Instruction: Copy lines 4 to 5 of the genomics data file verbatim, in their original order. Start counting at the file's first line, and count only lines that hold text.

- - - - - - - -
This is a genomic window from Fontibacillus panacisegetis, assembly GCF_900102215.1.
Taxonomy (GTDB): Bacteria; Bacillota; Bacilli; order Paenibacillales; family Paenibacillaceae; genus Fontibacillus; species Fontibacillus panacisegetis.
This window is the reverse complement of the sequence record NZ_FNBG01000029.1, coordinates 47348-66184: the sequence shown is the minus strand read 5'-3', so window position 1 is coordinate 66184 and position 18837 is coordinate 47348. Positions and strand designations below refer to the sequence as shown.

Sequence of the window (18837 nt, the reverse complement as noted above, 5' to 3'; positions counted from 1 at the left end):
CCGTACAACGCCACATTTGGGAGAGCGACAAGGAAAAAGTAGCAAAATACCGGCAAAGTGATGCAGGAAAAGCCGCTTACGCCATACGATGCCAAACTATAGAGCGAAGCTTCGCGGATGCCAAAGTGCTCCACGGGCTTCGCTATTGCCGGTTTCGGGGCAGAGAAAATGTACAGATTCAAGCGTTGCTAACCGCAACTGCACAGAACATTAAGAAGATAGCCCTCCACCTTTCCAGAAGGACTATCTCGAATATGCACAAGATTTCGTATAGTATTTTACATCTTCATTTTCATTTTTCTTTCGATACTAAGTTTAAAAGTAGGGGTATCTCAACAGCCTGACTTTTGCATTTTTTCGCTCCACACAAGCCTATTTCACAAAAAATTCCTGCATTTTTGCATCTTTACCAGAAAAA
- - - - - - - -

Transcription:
Sequence of the window (18837 nt, the reverse complement as noted above, 5' to 3'; positions counted from 1 at the left end):
CCGTACAACGCCACATTTGGGAGAGCGACAAGGAAAAAGTAGCAAAATACCGGCAAAGTGATGCAGGAAAAGCCGCTTACGCCATACGATGCCAAACTATAGAGCGAAGCTTCGCGGATGCCAAAGTGCTCCACGGGCTTCGCTATTGCCGGTTTCGGGGCAGAGAAAATGTACAGATTCAAGCGTTGCTAACCGCAACTGCACAGAACATTAAGAAGATAGCCCTCCACCTTTCCAGAAGGACTATCTCGAATATGCACAAGATTTCGTATAGTATTTTACATCTTCATTTTCATTTTTCTTTCGATACTAAGTTTAAAAGTAGGGGTATCTCAACAGCCTGACTTTTGCATTTTTTCGCTCCACACAAGCCTATTTCACAAAAAATTCCTGCATTTTTGCATCTTTACCAGAAAAA